In Chapter 52, the last week of the year’s lessons. the girls present a party for their friends. They cook an entire meal from recipes in the book, and proudly present the fruits of their yearlong course.

When Sue Began to Cook makes a good beginning cookbook for teens interested in cooking history, for cookbook collectors, and for people who want to learn to cook simple recipes. Currently this book is unavailable in any free downloadable format, so you’ll have to search out a 1924 copy yourself.

If you’re new to the world of Bettina cookbooks, I wrote about the first one in the post A Cookbook Worth Reading.

Cocoa Drop Cookies

Taken from When Sue Began to Cook, 1924.
Course: Dessert
Cuisine: American
Keyword: Bettina, cookies, Twenties


  • ½ cup lard Mother says butter makes them too rich.
  • 1 cup light brown sugar No lumps, remember!
  • 2 eggs
  • 4 tbsp water
  • 1 tsp vanilla
  • 2⅓ cups flour
  • 4 tbsp cocoa Leveled off with a knife blade.
  • tsp baking powder Leveled off with a knife, too. This is important.
  • ¼ tsp salt All good cookies have salt in them.


  • Mother had us each put the lard in a nice round-bottomed yellow bowl and cream it. (That means mash it down with a big spoon until it is very soft.) And then add the sugar and keep on creaming until the mixture looked all one color. Then we broke the eggs into a little dish and added them one by one to the sugar mixture. (Mother said to break and add them one by one so as to be very sure they were good.) Then we kept on stirring with the big holey spoon for two whole minutes. Then we added the water and the vanilla.
  • We put a little more than two and one-third cups of flour through the flour sifter and after it had been sifted once, we measured it out and took exactly two and one-third cups of it. Then we put it back in the empty sifter and added the cocoa, the baking powder and the salt. We sifted them through twice all together.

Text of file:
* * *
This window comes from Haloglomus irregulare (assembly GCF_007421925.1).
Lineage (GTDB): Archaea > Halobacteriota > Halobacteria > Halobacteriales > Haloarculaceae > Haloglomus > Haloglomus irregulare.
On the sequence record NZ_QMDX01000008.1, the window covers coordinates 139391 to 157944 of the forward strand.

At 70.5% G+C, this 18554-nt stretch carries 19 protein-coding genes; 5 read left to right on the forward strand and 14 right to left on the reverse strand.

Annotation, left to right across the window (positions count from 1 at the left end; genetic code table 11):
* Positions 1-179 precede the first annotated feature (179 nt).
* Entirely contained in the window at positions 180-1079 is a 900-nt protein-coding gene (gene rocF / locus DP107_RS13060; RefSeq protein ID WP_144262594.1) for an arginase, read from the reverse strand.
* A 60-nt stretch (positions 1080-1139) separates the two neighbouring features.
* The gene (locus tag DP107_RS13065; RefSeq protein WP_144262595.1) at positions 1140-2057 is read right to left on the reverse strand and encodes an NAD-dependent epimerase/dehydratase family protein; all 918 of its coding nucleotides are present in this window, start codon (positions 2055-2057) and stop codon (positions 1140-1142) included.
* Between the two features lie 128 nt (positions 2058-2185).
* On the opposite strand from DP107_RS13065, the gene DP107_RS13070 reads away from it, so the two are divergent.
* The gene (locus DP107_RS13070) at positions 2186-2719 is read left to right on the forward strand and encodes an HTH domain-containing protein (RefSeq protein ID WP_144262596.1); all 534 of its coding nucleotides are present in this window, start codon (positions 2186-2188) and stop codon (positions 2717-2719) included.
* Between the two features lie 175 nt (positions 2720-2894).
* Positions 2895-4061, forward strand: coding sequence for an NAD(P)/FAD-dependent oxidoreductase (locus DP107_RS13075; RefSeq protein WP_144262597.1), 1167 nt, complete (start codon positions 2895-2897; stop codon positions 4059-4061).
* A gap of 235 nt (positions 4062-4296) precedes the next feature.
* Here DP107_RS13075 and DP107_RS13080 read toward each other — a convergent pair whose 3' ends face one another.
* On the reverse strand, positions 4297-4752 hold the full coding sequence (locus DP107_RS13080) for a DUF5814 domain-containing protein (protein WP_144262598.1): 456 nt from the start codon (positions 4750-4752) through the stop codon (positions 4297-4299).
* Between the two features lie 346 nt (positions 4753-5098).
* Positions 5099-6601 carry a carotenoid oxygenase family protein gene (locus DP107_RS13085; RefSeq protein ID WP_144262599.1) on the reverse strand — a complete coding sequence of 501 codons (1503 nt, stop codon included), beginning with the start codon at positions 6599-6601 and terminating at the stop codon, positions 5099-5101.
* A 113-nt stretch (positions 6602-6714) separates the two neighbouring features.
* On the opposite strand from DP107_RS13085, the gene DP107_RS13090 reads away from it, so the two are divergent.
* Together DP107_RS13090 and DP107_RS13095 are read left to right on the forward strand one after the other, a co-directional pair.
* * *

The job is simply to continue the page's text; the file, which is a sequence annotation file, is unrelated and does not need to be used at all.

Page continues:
• (Mother says we must always be very sure about the level spoonful. She had us take a knife and level the filled spoons off very carefully. This is important.)
  • We dumped the flour mixture into the bowl with the other things, and stirred just enough to be sure everything was well mixed.
  • Then we each greased our cooky-sheet with a clean piece of paper that had been dipped in a little lard. (Several pie pans will do instead, Mother says.) Then we took up a little of the cooky-dough on the end of the mixing spoon and scraped it oiff on the cooky-sheet with a knife. (She told us to be sure these little cooky mounds weren't too large; they oughtn't to be more than an inch across.) We dropped these bits of dough about three inches apart on the greased sheet and flattened each of them down a little with a knife that had just been dipped in warm water.
  • Then we baked the cookies in a moderate oven for about fifteen minutes. [Moderate oven: 350-375º F] Mother had us light the oven a few minutes ahead of time, and then turn it down so it wouldn't be too hot when the cookies were put in.
  • Chocolate or cocoa cookies burn easily, she said, so we looked at them often. Sometimes those on the edge of the pan got done first and had to be removed carefully and slipped onto another flat pan to cool. All our cookies couldn't be baked at once, so we kept the dough in a cool place (not near the stove!) until the oven was ready again.
  • As soon as the cookies were all finished and cool, we each packed them carefully away in a stone jar.


This recipe is taken directly from When Sue Began to Cook, copyright 1924, by Louise Bennett Weaver and Helen Cowles LeCron.